Art style

This technology can turn the real world into living art

Researchers can take an image and use it as a reference point to create a virtual world, object or person.

As companies consider having a presence in the metaverse via a digital twin, the ability to quickly and easily create stylized 3D content and virtual worlds will become increasingly important in the future.

A recent publication Cornell University The paper explored this growing trend and developed a solution to produce stylized neural radiation fields (SNeRF) that can be used to create a wide range of dynamic virtual scenes at higher speeds than traditional methods.

Using various reference images, the research team of Thu Nguyen-Phuoc, Feng Liuand Lei Xiao were able to generate stylized 3D scenes that could be used in a variety of virtual environments. For example, imagine putting on a VR headset and seeing what the real world would look like through a stylized lens such as a painting by Pablo Picasso.

This process allows the team not only to quickly create virtual objects, but also to use their real environment as part of the virtual world with 3D object detection.

Importantly, the research team was also able to observe the same object through different view directions at the same vantage point, otherwise known as cross-view coherence. This creates an immersive 3D effect when viewed in VR.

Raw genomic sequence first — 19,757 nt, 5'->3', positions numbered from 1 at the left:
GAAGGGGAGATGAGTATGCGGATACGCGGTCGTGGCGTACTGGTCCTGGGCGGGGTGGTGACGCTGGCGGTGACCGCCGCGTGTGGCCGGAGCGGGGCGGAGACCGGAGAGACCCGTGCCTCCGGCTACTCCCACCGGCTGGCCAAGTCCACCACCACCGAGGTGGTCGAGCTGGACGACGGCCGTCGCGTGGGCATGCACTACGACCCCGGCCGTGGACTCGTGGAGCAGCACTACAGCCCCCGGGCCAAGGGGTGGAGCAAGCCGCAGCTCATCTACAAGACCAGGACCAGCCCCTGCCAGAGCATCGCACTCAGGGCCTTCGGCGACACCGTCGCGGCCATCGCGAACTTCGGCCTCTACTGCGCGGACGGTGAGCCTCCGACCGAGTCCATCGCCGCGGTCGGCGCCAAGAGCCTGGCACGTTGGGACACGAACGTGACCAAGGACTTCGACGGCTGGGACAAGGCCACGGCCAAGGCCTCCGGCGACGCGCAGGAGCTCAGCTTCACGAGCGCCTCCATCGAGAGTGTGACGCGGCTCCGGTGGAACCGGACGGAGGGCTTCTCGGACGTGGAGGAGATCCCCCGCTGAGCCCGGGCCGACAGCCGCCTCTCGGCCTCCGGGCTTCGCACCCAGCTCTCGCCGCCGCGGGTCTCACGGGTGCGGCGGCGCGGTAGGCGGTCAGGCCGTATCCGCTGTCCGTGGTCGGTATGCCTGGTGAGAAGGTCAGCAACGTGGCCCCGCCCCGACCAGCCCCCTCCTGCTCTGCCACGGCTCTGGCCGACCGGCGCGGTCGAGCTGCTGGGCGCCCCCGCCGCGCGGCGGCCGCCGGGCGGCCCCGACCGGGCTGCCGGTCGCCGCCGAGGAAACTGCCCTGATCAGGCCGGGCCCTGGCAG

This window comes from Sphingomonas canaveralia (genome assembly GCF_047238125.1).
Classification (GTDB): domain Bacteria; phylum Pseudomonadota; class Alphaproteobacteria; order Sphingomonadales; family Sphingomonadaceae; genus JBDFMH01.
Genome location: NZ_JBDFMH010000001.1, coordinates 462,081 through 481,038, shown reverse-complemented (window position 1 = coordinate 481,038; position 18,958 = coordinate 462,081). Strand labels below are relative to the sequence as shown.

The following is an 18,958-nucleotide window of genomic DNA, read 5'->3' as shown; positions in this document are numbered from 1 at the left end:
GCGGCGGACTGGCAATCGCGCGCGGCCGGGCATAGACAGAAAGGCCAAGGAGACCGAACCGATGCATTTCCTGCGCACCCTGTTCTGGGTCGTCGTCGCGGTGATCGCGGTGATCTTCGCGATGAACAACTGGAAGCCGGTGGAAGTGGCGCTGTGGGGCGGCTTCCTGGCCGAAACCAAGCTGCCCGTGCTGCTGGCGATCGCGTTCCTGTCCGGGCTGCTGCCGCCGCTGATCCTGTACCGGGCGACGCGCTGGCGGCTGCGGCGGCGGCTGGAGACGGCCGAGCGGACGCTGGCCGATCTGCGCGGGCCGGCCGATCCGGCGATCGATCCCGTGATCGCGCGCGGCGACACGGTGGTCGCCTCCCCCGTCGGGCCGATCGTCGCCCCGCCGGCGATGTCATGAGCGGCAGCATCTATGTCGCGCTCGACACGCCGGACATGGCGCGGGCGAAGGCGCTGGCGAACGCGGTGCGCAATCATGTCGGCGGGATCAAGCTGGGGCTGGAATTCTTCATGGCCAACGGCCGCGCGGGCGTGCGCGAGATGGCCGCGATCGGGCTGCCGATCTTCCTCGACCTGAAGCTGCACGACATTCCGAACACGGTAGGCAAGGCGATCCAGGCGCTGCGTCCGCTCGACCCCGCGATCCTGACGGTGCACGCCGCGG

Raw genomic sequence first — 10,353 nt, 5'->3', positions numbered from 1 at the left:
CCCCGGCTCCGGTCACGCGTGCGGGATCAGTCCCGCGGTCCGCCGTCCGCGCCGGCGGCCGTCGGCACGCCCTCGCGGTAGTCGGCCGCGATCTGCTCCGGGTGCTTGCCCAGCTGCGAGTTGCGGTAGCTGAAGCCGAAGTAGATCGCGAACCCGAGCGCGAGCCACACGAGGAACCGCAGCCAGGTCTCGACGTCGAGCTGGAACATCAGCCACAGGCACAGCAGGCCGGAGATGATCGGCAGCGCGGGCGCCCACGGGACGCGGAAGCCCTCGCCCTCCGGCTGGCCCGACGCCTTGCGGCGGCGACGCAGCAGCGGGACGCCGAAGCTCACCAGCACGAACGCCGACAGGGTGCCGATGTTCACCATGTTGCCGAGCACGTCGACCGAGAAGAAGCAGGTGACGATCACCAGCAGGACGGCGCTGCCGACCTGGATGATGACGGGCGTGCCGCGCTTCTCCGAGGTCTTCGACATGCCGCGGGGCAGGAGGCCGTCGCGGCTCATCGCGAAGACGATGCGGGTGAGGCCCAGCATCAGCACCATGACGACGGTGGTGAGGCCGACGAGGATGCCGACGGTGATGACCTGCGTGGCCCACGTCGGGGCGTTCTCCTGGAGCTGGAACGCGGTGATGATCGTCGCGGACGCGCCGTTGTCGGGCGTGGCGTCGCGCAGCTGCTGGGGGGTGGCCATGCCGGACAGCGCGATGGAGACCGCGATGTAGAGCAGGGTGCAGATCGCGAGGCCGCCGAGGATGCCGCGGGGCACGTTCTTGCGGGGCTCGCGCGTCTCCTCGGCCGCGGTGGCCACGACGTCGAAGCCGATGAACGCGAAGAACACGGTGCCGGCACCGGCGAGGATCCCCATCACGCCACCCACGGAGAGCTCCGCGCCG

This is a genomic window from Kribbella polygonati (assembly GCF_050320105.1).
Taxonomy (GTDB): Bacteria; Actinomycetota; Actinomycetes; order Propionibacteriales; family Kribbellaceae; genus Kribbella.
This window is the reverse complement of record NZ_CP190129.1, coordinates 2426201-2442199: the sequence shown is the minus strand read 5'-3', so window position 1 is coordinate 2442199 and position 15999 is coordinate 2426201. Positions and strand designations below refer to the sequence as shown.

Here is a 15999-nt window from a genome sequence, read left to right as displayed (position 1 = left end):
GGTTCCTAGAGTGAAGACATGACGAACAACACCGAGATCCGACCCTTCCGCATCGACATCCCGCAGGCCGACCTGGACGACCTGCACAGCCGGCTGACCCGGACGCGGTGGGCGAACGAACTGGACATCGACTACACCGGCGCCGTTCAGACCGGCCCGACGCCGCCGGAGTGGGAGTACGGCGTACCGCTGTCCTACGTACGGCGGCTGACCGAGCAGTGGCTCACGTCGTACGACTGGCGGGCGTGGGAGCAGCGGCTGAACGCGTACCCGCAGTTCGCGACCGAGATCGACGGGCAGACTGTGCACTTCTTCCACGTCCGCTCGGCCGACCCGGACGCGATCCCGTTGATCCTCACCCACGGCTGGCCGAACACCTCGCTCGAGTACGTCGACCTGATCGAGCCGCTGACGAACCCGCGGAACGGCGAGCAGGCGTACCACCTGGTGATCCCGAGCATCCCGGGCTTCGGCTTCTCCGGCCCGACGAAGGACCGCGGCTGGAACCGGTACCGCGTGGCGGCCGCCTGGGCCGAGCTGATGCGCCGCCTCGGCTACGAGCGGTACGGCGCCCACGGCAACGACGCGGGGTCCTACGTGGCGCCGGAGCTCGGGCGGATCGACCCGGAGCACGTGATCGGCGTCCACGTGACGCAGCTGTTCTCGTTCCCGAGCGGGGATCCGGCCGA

By alternating stages of NeRF optimization and stylization, the research team was able to take an image and use it as a reference style to then recreate a real-world environment, object, or person in a way that adapts the stylization of this image, speeding up the creative process.

“We introduce a new training method to solve this problem by alternating NeRF optimization and stylization steps”, says the team. “Such a method allows us to fully utilize the capacity of our hardware memory to both generate higher resolution images and adopt more expressive image style transfer methods. Our experiments show that our method produces stylized NeRFs for a wide range of content, including indoor, outdoor, and dynamic scenes, and synthesizes new high-quality views with cross-view consistency.

Due to NeRF’s memory limitations, the researchers also had to solve another problem, namely how to render more high-definition 3D images at a speed that was more like real time. The solution was to create a loop of rendered views that, with each iteration, was able to target stylization points more consistently on each pass, and then reconstruct the image with more detail.

Technology has also improved avatars. The research team’s stylized SNeRF approach allowed them to create a more expressive avatar during conversations. The result is dynamic 4D avatars that can realistically convey emotions such as anger, fear, excitement, and confusion, all without having to use an emoji or press a button on a VR controller.

The research work is still ongoing, but for the moment the team has been able to develop a method for stylizing 3D scenes using implicit neural representations that impact their environment and their avatars. Additionally, their approach of using an alternate stylization method allowed them to take full advantage of their hardware memory capacity to stylize both static and dynamic 3D scenes, allowing the team to generate higher resolution imagery and to adopt a more expressive picture style transfer. virtual reality methods.

If you want to go deeper into the details, you can access their report here.

Image credit: Cornell University